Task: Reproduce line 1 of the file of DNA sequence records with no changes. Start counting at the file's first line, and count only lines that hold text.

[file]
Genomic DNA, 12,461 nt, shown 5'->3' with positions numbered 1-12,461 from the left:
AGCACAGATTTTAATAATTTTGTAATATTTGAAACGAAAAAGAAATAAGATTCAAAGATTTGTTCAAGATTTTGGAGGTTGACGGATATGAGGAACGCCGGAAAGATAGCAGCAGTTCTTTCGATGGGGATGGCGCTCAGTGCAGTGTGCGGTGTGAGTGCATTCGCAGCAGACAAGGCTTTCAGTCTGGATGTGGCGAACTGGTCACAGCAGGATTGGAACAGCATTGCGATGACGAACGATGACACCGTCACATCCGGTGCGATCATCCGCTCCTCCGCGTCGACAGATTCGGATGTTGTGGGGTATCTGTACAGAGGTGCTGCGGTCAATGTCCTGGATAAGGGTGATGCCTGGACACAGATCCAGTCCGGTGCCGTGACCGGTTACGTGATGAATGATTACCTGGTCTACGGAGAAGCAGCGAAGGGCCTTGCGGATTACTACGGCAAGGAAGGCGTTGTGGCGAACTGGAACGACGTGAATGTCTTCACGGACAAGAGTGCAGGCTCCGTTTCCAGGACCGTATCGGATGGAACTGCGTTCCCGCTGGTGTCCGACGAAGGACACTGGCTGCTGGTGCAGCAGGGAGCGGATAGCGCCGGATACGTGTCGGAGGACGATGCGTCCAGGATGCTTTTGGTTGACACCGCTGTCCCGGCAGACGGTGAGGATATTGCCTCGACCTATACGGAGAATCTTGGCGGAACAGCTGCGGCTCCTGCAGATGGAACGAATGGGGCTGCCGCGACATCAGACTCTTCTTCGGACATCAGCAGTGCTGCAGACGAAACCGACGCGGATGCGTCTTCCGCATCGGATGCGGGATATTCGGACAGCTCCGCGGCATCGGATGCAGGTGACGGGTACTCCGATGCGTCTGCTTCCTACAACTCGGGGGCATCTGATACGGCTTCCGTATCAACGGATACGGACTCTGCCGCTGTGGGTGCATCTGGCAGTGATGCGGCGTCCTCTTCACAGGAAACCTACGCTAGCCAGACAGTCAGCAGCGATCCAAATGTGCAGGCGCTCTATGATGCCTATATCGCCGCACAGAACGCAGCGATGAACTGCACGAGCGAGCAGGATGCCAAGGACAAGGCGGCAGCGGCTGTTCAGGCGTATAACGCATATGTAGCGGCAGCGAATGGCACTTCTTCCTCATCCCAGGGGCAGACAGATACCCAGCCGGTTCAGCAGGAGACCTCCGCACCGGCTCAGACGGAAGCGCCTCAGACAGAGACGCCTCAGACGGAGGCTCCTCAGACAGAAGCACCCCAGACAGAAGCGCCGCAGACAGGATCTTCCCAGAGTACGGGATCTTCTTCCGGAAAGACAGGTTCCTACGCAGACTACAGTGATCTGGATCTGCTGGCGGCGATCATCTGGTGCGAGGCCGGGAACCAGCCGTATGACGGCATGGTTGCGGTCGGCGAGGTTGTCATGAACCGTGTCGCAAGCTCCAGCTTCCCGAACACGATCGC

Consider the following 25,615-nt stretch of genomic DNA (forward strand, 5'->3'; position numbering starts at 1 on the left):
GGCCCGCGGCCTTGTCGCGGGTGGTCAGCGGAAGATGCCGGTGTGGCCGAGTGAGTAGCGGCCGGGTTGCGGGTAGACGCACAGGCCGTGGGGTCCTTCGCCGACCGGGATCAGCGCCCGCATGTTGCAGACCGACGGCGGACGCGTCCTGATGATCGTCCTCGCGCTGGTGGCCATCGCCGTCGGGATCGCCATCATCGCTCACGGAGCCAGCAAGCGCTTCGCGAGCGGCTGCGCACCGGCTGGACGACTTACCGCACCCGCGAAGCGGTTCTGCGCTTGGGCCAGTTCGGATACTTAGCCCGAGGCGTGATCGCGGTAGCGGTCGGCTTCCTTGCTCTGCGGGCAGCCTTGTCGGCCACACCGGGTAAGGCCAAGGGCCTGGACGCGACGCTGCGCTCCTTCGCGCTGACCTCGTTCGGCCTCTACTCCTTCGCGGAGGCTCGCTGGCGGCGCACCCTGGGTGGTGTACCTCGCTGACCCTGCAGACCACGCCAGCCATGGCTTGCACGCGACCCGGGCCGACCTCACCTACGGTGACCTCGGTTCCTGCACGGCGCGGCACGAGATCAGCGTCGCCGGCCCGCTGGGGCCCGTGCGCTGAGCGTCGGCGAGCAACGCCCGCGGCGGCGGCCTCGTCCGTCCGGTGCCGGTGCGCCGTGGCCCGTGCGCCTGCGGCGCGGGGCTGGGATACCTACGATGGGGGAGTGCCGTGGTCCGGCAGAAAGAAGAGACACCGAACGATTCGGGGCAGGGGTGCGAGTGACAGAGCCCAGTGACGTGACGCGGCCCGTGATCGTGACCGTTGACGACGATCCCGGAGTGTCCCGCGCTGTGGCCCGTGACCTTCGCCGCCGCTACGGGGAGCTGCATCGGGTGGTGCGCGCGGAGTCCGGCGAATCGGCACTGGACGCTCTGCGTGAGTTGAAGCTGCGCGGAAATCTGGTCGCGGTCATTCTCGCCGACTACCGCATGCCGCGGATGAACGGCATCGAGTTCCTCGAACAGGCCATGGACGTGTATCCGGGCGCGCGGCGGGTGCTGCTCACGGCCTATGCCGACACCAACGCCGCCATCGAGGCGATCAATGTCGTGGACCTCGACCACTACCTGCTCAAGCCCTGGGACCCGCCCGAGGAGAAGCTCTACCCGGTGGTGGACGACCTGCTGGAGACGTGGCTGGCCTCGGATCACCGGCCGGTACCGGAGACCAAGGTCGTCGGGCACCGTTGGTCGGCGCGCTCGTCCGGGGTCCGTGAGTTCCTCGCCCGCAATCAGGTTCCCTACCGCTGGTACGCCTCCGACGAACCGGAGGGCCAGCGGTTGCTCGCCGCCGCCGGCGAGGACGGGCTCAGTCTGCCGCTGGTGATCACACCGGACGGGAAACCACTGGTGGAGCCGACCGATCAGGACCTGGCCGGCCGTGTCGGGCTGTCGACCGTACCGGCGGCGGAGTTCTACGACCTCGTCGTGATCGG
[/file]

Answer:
Genomic DNA, 12,461 nt, shown 5'->3' with positions numbered 1-12,461 from the left: